Modelling multivariate biomechanical measurements of the spine during a rowing exercise


      Objective. To investigate the ability of statistical techniques to detect systematic changes in rowing technique during a rowing session and to discriminate between rowers of different abilities with and without back pain.
      Design. Statistical techniques were applied to kinematic datasets of elite level rowers, in order to construct an empirical model of the rowing stroke.
      Background. The size and complexity of datasets generated by biomechanical kinematics evaluations has led to opportunities for analysing pathology whilst introducing substantial challenges for statistical analysis.
      Methods. Spinal motion and load output of 18 International and National standard competitive rowers were monitored during ergometer rowing sessions. International rower data were used to construct an empirical model of this activity. Linear stroke models were derived using principal components and a generalized cross-validation procedure. Performance characteristics of the identified models were calculated for all rowing groups. The stroke model was applied to distinguishing pattern variations within and between rowers. A multivariate logistic regression analysis was carried out to examine the relationship between stroke model parameters on the incidence of low back pain.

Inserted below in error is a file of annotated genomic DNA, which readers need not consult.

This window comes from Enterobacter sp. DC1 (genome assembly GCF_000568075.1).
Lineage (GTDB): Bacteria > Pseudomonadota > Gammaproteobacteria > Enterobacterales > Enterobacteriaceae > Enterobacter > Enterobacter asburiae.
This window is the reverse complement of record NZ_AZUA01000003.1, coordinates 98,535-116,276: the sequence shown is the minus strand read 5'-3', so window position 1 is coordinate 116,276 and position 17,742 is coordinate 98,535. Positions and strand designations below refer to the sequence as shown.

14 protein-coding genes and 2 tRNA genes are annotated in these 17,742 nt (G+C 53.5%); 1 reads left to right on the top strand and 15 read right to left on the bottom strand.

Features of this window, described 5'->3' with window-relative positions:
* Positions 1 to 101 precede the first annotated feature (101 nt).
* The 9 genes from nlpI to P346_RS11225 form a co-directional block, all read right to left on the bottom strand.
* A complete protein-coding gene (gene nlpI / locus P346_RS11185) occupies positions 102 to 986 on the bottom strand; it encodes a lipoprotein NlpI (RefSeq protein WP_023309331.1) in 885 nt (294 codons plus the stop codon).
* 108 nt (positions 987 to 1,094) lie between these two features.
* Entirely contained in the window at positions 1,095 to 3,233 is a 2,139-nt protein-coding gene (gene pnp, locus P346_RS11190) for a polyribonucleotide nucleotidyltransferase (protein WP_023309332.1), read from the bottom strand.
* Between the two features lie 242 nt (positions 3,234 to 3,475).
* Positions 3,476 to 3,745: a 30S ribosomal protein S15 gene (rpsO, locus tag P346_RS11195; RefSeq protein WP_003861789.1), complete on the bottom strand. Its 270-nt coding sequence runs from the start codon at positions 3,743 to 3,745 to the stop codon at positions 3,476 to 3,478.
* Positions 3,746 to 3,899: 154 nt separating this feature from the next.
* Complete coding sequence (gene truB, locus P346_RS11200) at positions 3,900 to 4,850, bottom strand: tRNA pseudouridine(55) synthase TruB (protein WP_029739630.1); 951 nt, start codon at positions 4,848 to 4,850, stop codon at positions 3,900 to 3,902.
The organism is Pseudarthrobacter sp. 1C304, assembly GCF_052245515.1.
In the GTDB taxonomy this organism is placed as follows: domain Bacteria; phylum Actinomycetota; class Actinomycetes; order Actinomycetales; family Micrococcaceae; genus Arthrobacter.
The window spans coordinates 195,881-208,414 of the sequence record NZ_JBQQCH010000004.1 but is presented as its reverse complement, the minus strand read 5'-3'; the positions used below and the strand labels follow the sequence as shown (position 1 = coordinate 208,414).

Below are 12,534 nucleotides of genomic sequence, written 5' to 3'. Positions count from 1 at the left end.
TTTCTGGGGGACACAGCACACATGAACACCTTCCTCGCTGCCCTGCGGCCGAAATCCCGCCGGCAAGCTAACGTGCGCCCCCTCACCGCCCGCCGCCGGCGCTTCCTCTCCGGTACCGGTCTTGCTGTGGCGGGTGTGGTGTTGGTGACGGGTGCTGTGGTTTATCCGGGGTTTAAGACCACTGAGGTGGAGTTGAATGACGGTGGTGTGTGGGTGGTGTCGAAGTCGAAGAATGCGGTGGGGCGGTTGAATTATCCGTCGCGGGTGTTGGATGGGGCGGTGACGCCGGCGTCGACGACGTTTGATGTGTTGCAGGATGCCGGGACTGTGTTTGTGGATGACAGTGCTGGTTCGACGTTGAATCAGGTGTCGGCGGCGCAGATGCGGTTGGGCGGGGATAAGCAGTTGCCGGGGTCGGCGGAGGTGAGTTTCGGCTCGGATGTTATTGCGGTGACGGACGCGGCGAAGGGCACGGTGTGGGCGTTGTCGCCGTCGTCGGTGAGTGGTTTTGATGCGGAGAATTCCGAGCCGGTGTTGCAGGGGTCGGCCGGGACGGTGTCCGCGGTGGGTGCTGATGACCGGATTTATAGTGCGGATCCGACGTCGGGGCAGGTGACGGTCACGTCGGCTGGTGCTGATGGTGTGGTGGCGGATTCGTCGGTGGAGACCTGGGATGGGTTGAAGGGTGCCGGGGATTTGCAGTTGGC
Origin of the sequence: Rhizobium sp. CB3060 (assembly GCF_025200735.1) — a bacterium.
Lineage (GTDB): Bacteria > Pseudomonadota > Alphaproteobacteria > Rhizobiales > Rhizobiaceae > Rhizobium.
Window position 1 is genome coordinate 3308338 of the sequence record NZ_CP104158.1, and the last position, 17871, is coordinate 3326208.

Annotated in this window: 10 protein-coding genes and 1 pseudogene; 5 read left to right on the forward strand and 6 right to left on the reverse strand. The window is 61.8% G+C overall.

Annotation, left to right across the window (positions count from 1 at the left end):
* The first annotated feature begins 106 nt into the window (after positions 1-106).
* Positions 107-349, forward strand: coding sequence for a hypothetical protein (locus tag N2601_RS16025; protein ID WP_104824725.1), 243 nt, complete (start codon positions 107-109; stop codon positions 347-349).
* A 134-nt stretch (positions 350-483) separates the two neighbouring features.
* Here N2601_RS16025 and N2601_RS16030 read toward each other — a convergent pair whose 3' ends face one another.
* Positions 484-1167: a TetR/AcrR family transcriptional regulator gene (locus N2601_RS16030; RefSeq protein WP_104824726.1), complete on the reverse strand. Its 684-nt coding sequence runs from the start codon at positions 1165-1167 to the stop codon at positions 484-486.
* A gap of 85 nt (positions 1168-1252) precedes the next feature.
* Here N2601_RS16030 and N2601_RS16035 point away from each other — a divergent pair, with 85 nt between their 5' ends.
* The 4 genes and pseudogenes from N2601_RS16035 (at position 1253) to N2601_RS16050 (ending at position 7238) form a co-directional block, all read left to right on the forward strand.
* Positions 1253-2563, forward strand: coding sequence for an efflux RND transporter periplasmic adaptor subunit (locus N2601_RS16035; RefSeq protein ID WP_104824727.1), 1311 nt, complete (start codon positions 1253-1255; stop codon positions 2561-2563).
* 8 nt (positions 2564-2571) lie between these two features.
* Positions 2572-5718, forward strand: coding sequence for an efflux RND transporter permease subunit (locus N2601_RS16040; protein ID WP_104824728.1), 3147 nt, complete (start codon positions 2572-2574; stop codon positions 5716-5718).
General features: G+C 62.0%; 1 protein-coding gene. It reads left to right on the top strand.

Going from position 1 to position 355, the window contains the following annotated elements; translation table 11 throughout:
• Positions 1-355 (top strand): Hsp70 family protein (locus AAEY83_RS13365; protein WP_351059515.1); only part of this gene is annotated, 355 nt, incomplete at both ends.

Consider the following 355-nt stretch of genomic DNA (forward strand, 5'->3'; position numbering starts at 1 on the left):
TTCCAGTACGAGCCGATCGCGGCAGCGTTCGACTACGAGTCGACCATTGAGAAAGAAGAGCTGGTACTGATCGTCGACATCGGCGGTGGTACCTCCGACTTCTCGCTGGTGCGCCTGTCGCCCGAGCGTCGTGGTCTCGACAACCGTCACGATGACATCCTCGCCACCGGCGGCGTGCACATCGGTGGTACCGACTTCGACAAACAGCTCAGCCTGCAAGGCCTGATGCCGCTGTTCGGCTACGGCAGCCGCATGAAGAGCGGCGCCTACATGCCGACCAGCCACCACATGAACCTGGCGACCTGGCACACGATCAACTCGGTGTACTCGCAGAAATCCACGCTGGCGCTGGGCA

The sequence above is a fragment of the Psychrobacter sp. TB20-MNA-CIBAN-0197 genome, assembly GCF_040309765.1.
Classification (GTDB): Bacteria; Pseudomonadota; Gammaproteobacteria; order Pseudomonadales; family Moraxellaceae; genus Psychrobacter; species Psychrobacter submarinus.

Results. 90% of the variability in the data was explained by the first three principal component variables. Stroke models with three basis functions were selected for each variable. The models performed well on the National rowers, providing validation of the models. A 2-variable model showed a significant difference between the rowing stroke characteristics of rowers with and without low back pain (P<0.01).
      Conclusions. A parsimonious collection of empirical models effectively describes motion and load characteristics of ergometer rowing. Patterns in rowing technique are found to be strongly associated with the incidence lower back pain.
      Relevance. Empirical statistical models can be used to track changes in rowing technique, and discriminate between different rowing groups. This may impact rowing training, and rehabilitation.


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